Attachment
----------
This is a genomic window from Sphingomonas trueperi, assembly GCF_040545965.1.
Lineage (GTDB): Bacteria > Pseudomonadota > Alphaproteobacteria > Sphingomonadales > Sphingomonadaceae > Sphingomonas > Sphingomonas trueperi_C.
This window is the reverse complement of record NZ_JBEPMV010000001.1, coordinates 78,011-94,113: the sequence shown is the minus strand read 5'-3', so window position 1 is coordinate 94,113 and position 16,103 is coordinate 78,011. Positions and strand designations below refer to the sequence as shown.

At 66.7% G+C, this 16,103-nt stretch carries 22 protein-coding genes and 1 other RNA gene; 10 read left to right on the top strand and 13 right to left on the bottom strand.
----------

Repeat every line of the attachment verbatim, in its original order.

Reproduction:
This is a genomic window from Sphingomonas trueperi, assembly GCF_040545965.1.
Lineage (GTDB): Bacteria > Pseudomonadota > Alphaproteobacteria > Sphingomonadales > Sphingomonadaceae > Sphingomonas > Sphingomonas trueperi_C.
This window is the reverse complement of record NZ_JBEPMV010000001.1, coordinates 78,011-94,113: the sequence shown is the minus strand read 5'-3', so window position 1 is coordinate 94,113 and position 16,103 is coordinate 78,011. Positions and strand designations below refer to the sequence as shown.

At 66.7% G+C, this 16,103-nt stretch carries 22 protein-coding genes and 1 other RNA gene; 10 read left to right on the top strand and 13 right to left on the bottom strand.